Officials have today marked a year to go until the Tour of Britain gets underway in Penzance by confirming more details of the route for the first ever visit of the race to Cornwall.

Cornwall will now host the Tour of Britain for the first time on Sunday, September 5, 2021 with a 183 kilometre (113.5 mile) opening stage from Penzance to Bodmin.

The event had been due to take place this year but was postponed by 12 months due to the pandemic.

The route will take in many of the rural and coastal landscapes of Cornwall, as well as visiting historic towns including St Just, St Ives, Hayle, Camborne, Pool, Redruth, Falmouth, Penryn, Truro, Newquay and St Austell.

The stage will feature three ŠKODA King of the Mountains climbs, the first two of these coming on the West Cornwall Coast Road at Zennor and then Rosewall Hill just before St Ives.

The third and final categorised ŠKODA King of the Mountains point will be in the village of Carnon Downs, atop Old Carnon Hill.

Falmouth Packet:

A map showing the route for the first stage of the Tour of Britain in Cornwall

Councillor Tim Dwelly, Cornwall Council’s portfolio holder for culture, economy and planning, said: “Having the Tour of Britain in Cornwall offers us a chance to show our wonderful corner of the world off to a global audience and will provide even more reasons for visitors to come here and add a much-needed boost for our towns and our tourist industry next year.

“We will also work to ensure we create a long term legacy from the event by raising the profile of cycling in Cornwall and motivating more people to cycle and lead healthier and active lives.”

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Penzance mayor Nicole Broadhurst agreed: “It gives us a chance to showcase Penzance on an international stage and officially celebrate the re-opening of our iconic Victorian promenade, which residents and visitors to the town have enjoyed for generations."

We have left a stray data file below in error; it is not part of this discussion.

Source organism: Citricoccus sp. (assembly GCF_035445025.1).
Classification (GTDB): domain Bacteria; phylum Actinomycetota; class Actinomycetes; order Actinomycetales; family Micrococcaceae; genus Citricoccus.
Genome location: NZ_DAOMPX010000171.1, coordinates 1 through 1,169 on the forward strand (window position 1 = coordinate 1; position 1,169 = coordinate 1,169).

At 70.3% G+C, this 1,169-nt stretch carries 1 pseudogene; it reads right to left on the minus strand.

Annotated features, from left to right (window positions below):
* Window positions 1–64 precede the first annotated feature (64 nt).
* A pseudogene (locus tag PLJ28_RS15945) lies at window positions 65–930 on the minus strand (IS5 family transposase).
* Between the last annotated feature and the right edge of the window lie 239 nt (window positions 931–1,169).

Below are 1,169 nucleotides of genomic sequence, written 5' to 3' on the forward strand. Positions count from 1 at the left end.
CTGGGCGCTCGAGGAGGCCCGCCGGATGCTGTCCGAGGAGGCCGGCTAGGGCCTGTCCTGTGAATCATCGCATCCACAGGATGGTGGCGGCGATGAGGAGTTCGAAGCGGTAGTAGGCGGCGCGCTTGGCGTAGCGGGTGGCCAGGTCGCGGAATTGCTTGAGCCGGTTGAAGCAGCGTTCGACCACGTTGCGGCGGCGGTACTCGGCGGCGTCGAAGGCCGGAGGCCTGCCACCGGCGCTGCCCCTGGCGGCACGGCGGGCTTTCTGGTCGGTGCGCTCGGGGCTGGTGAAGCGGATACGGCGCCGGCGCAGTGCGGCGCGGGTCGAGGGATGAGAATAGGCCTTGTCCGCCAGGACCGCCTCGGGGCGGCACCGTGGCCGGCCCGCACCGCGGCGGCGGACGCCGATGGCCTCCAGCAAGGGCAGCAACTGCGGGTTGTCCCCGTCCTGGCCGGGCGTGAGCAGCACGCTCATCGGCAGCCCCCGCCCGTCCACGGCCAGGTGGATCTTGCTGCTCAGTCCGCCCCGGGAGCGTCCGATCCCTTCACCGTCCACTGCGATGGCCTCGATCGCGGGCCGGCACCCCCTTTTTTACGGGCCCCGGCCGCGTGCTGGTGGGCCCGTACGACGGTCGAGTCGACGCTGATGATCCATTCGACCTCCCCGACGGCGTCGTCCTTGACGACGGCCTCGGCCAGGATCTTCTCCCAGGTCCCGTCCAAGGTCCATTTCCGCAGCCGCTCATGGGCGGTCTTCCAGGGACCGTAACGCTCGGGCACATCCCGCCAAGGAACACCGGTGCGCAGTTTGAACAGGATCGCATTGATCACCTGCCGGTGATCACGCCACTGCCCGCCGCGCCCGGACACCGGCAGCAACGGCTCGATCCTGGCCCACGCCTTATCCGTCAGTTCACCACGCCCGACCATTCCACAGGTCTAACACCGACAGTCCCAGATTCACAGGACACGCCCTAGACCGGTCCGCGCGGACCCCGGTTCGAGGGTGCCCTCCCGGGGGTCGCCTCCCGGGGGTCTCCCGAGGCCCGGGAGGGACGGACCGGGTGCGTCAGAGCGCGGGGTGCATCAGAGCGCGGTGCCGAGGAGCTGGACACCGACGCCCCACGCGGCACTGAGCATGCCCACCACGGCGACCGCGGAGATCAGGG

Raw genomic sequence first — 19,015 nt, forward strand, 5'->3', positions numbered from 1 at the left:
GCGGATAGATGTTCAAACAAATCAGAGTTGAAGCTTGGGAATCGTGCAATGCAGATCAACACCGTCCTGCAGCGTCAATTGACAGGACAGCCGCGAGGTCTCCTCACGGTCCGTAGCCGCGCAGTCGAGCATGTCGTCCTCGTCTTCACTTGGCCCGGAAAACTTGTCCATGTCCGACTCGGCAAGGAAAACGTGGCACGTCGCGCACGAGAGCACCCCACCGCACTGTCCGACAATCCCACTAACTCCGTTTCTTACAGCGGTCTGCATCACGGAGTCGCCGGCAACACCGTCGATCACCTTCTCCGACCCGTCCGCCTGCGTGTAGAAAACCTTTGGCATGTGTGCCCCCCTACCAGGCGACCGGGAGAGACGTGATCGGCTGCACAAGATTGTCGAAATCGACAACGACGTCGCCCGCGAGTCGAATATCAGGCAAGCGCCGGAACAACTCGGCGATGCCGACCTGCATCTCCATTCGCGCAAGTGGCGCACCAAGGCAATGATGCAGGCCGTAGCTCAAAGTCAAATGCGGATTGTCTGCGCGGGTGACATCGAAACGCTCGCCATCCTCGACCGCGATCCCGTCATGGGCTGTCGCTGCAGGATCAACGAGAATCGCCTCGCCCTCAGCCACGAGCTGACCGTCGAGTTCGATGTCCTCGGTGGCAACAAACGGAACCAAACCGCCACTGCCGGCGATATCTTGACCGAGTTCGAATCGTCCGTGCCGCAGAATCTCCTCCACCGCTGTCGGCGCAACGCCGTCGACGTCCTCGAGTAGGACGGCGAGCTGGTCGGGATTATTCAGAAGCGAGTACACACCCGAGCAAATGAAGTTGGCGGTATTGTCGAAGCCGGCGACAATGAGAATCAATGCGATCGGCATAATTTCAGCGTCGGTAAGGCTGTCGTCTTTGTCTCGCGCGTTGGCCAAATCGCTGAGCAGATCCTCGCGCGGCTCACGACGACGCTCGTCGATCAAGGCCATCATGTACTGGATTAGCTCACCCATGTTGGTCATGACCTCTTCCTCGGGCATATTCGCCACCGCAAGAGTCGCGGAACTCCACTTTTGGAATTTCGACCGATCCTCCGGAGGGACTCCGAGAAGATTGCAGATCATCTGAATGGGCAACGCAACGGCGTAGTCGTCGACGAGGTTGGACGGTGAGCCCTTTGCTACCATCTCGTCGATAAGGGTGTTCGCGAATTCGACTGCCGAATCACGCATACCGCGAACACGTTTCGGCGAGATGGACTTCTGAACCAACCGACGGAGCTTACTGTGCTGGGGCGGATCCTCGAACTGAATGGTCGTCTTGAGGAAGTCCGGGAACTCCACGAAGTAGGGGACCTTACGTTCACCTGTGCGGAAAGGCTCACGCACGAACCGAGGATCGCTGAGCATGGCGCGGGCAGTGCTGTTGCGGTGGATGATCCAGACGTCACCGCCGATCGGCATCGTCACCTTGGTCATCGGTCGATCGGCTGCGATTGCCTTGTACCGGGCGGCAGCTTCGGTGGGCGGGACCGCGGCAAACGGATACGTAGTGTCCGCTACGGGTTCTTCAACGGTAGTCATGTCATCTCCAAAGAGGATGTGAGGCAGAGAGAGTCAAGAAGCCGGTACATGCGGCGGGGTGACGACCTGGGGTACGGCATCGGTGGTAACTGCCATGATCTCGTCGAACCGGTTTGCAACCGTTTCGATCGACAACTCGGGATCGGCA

The Tour of Britain stage will be the largest free national sporting event ever hosted by the Duchy, with live television coverage broadcast in the UK and around the world. It is estimated to bring more than £3 million to the Cornish economy from hosting it.

Hugh Roberts, managing director of organisers SweetSpot, said: “This is without a doubt the most highly anticipated Grand Depart of all for the Tour of Britain."

Joining the launch event in Penzance were elite Cornish cyclists Steve Lampier from Helston and Chris Opie from Truro, both members of Saint Piran Pro Cycling who have raced in the Tour of Britain in the past.

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“The Tour of Britain starting in Cornwall is a childhood dream,” said Steve. “It will be the biggest sporting event to have come to the county and will showcase everything that is great about Cornwall.

“It was so unfortunate that the race couldn’t be held this year, but that just means we’re looking forward to 2021 even more. At least we as Saint Piran can get a second bite at the cherry and all being well get to race it with Chris Opie for a Cornish team on home roads.”

The 2021 Tour of Britain is due to take place between Sunday, September 5 and Sunday, September 13, finishing in the city of Aberdeen.

Full details of the 2021 Tour of Britain race route will be announced later in the year while detailed timings and locations of the intermediate Sprints for the Cornwall stage will be announced in the spring of 2021.

The route

From Penzance Promenade the route will head across the Penwith Peninsula to St Just, hugging the coast to St Ives, Hayle and Gwithian before turning inland to Camborne, Pool and Redruth.

The route passes the beaches of Falmouth and Pendennis Point, offering views across Falmouth Bay, before heading towards Penryn and on to the city of Truro.

Truro Cathedral will be clearly visible from the route through the city, which then crosses back to the north coast to take in Newquay and Newquay Bay.

Having passed through the centre of St Austell, the Tour of Britain will visit the world famous Eden Project, with its twin biomes in a reclaimed china clay pit forming the backdrop.

The race enters the closing kilometres to Bodmin with the inaugural Cornwall stage finishing outside the historic Bodmin Keep in the town, with a 700 metre uphill drag to the line with an average of four per cent.